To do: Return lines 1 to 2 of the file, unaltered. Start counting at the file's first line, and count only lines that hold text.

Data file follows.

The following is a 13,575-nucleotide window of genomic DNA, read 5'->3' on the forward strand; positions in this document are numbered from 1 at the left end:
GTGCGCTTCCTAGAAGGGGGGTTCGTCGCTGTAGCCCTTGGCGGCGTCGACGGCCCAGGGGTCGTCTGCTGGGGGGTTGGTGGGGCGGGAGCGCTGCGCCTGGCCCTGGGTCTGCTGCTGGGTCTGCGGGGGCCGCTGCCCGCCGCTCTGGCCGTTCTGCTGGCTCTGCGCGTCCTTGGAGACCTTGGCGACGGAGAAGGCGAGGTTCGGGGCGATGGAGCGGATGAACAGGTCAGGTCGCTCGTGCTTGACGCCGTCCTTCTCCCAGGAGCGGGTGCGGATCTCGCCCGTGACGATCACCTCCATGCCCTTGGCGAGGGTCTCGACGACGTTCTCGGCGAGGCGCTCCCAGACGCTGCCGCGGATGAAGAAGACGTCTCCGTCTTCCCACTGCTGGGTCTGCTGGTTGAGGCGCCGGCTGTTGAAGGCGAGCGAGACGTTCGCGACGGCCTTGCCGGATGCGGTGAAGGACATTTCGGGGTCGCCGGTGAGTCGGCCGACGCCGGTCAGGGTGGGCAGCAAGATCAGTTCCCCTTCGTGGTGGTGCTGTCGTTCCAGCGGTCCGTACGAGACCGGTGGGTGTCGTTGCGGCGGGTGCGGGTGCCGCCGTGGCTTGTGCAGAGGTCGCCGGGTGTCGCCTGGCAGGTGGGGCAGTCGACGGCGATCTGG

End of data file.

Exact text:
The following is a 13,575-nucleotide window of genomic DNA, read 5'->3' on the forward strand; positions in this document are numbered from 1 at the left end:
GTGCGCTTCCTAGAAGGGGGGTTCGTCGCTGTAGCCCTTGGCGGCGTCGACGGCCCAGGGGTCGTCTGCTGGGGGGTTGGTGGGGCGGGAGCGCTGCGCCTGGCCCTGGGTCTGCTGCTGGGTCTGCGGGGGCCGCTGCCCGCCGCTCTGGCCGTTCTGCTGGCTCTGCGCGTCCTTGGAGACCTTGGCGACGGAGAAGGCGAGGTTCGGGGCGATGGAGCGGATGAACAGGTCAGGTCGCTCGTGCTTGACGCCGTCCTTCTCCCAGGAGCGGGTGCGGATCTCGCCCGTGACGATCACCTCCATGCCCTTGGCGAGGGTCTCGACGACGTTCTCGGCGAGGCGCTCCCAGACGCTGCCGCGGATGAAGAAGACGTCTCCGTCTTCCCACTGCTGGGTCTGCTGGTTGAGGCGCCGGCTGTTGAAGGCGAGCGAGACGTTCGCGACGGCCTTGCCGGATGCGGTGAAGGACATTTCGGGGTCGCCGGTGAGTCGGCCGACGCCGGTCAGGGTGGGCAGCAAGATCAGTTCCCCTTCGTGGTGGTGCTGTCGTTCCAGCGGTCCGTACGAGACCGGTGGGTGTCGTTGCGGCGGGTGCGGGTGCCGCCGTGGCTTGTGCAGAGGTCGCCGGGTGTCGCCTGGCAGGTGGGGCAGTCGACGGCGATCTGG